The Pomodoro Technique

Sound familiar – you walk into the practise room excited and bursting with ideas. There’s a song you can’t wait to learn/a lick you’re working/an original tune you’ve been writing. You sit down with the best intentions, then half an hour later you’re on Instagram or YouTube or somewhere else in the deep recesses of the internet, eons away from those great intentions you arrived with.

How long were you actually practising for? 15 minutes? 10 minutes? 5???

If you’ve never experienced this – Stop Reading now! You’ve clocked life!

For the rest of you mere mortals, you need to start using a timer.

Start Using a Timer

A few years ago I found the Pomodoro technique, a method which employs a kitchen timer to help you stay focussed on a task. It was developed by a guy named Francesco Cirillo in the late 80’s to help him study better at university.

Pomodoro literally means ‘tomato’ in Italian. Cirillo used this word because his kitchen timer was shaped like a tomato.

I don’t use a tomato timer. Mine is a basic, cheap digital timer (pictured below). You can just as easily use the timer on your phone, although I like the tactility of dedicated tools – like timers, metronomes and tuners.

I have apps for them as well, but I prefer the real versions. I like my timer because it has a magnet on the back, so it sticks to the metal on my music stand.

My beloved (and slightly dirty) Cuisena kitchen timer

How does the Pomodoro Technique work?

1) Choose a ‘task’ to work on. Learn a song, compose something, do your scales, arpeggios, whatever you want. I’ve also found it great for admin tasks like email and invoicing. Write your task down on a piece of paper.

2) Set the timer to 25 minutes. During this time you must stick to the task completely. Put your phone on airplane mode, shut the door, make a tea, get everything you need so you don’t need to go anywhere. Don’t change to another task until you’ve completed the one you started with.

If you think of a new task, write it on your piece of paper, but don’t start working on it until the first task is done. Each 25 minute block of time is referred to as one ‘pomodoro’.

3) Work on the task until the timer goes off. When you’re done, put a tick next to it on your piece of paper.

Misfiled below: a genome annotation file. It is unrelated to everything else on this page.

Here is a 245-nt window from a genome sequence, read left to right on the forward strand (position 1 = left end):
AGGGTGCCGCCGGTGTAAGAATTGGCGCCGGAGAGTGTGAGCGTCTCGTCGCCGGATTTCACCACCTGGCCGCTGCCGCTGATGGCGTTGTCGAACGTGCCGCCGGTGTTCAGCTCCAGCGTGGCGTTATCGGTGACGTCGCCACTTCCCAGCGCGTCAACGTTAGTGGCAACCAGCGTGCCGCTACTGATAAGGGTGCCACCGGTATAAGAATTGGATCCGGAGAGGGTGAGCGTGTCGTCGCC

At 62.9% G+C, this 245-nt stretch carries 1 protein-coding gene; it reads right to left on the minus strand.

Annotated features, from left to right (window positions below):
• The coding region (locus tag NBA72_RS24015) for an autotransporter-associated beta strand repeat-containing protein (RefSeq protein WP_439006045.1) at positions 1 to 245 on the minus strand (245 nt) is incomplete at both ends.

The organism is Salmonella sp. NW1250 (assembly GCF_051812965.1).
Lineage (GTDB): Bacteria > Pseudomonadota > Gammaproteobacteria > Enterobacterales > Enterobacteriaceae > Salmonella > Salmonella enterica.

4) Have a break. Take a short break. Like 5 minutes. Get out of the chair, walk around, feed your goldfish, whatever you like. Then come back to do another pomodoro.

5) Change to the next task or keep working on the first task. What if your task requires more than 25 minutes? That’s fine, take a 5 minute break after the first 25 minutes and then return to the same task after the break. Or do a different task after the break if you think you need a change. If you do a second round of 25 minutes on a task, put another tick next to it on the paper.

6) Take a longer break after 4 pomodoros. If you’ve done 4 tasks with around 5 minutes break between each one, that’s nearly 2 hours so take a longer break. Like 20 minutes or half an hour.

7) Keep smashing pomodoros until you’ve kicked enough goals for the day. This is easier said than done. It’s not easy to keep distractions at bay. So when you do get distracted – because you inevitably will – just notice it and get back to work. Over time your focus will improve.

My experience with the Pomodoro Technique

The pomodoro technique forces me to create an intention for my practise before I start, to set a finite amount of time to work on it, and then vow not to change tasks until the timer goes off. As a result, I’m less prone to the multi-tasking trap when I use the Pomodoro Technique.

I don’t apply the Pomodoro Technique as much as I wish I did. I have productive days, I have terrible days. Sometimes I just jump from one thing to another aimlessly with some social media sprinkled in between. Other days though, I’m able to practise effectively and get things done. And now I’m more aware of how easily and often I’m distracted and how much I want to change tasks before I’m finished.

It wasn’t fun to discover how useless I was at sticking to a task. But the first step to change is awareness, so it was worth the discomfort.


  • The Pomodoro Technique is supposed to help you so don’t let it become a prison. Inevitably you’ll get distracted by unavoidable life situations that occur on any given day. So be flexible when that happens.
  • Tweak it a bit: Take longer or shorter breaks. Make your pomodoros shorter or longer than 25 minutes; and acknowledge that on some days you just can’t focus as well as on others.
  • Combine this technique with other techniques. Check out my book review on The One Thing by Gary Keller for help on how to do the most important things in those 25 minutes of distraction-free work.
  • There are loads of productivity tools now, so there’s bound to be some out there that improve your workflow. We all work and learn differently so try as many methods as you can, discard the ideas that don’t serve you, and keep the ones that allow you to get more out of your practise sessions.

For more information on the Pomodoro Technique, check out